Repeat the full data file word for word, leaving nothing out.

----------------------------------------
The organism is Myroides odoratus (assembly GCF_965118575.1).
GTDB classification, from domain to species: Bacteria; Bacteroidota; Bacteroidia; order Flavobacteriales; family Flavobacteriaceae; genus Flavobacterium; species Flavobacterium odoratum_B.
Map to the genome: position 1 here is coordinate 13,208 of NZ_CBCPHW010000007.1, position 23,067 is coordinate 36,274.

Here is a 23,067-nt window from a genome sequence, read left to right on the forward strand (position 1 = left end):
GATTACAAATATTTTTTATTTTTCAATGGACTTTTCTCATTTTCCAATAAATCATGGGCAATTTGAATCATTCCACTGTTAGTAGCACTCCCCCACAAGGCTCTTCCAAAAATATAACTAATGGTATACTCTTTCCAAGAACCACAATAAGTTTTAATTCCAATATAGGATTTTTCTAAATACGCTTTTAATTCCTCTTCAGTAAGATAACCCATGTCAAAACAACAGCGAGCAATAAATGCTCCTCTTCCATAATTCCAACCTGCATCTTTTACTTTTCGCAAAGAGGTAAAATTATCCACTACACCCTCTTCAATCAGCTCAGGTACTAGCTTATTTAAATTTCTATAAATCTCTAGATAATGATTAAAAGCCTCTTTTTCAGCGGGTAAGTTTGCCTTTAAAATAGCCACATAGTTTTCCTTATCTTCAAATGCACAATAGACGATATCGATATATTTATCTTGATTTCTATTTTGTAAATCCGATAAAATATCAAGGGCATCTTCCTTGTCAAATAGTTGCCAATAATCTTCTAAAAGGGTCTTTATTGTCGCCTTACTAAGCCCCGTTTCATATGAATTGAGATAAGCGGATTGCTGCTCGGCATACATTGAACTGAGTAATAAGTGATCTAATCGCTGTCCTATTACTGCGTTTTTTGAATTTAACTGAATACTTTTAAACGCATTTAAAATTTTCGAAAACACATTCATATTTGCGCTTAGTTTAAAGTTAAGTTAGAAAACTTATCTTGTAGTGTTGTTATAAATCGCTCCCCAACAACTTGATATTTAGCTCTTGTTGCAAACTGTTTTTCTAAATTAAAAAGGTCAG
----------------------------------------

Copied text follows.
The organism is Myroides odoratus (assembly GCF_965118575.1).
GTDB classification, from domain to species: Bacteria; Bacteroidota; Bacteroidia; order Flavobacteriales; family Flavobacteriaceae; genus Flavobacterium; species Flavobacterium odoratum_B.
Map to the genome: position 1 here is coordinate 13,208 of NZ_CBCPHW010000007.1, position 23,067 is coordinate 36,274.

Here is a 23,067-nt window from a genome sequence, read left to right on the forward strand (position 1 = left end):
GATTACAAATATTTTTTATTTTTCAATGGACTTTTCTCATTTTCCAATAAATCATGGGCAATTTGAATCATTCCACTGTTAGTAGCACTCCCCCACAAGGCTCTTCCAAAAATATAACTAATGGTATACTCTTTCCAAGAACCACAATAAGTTTTAATTCCAATATAGGATTTTTCTAAATACGCTTTTAATTCCTCTTCAGTAAGATAACCCATGTCAAAACAACAGCGAGCAATAAATGCTCCTCTTCCATAATTCCAACCTGCATCTTTTACTTTTCGCAAAGAGGTAAAATTATCCACTACACCCTCTTCAATCAGCTCAGGTACTAGCTTATTTAAATTTCTATAAATCTCTAGATAATGATTAAAAGCCTCTTTTTCAGCGGGTAAGTTTGCCTTTAAAATAGCCACATAGTTTTCCTTATCTTCAAATGCACAATAGACGATATCGATATATTTATCTTGATTTCTATTTTGTAAATCCGATAAAATATCAAGGGCATCTTCCTTGTCAAATAGTTGCCAATAATCTTCTAAAAGGGTCTTTATTGTCGCCTTACTAAGCCCCGTTTCATATGAATTGAGATAAGCGGATTGCTGCTCGGCATACATTGAACTGAGTAATAAGTGATCTAATCGCTGTCCTATTACTGCGTTTTTTGAATTTAACTGAATACTTTTAAACGCATTTAAAATTTTCGAAAACACATTCATATTTGCGCTTAGTTTAAAGTTAAGTTAGAAAACTTATCTTGTAGTGTTGTTATAAATCGCTCCCCAACAACTTGATATTTAGCTCTTGTTGCAAACTGTTTTTCTAAATTAAAAAGGTCAG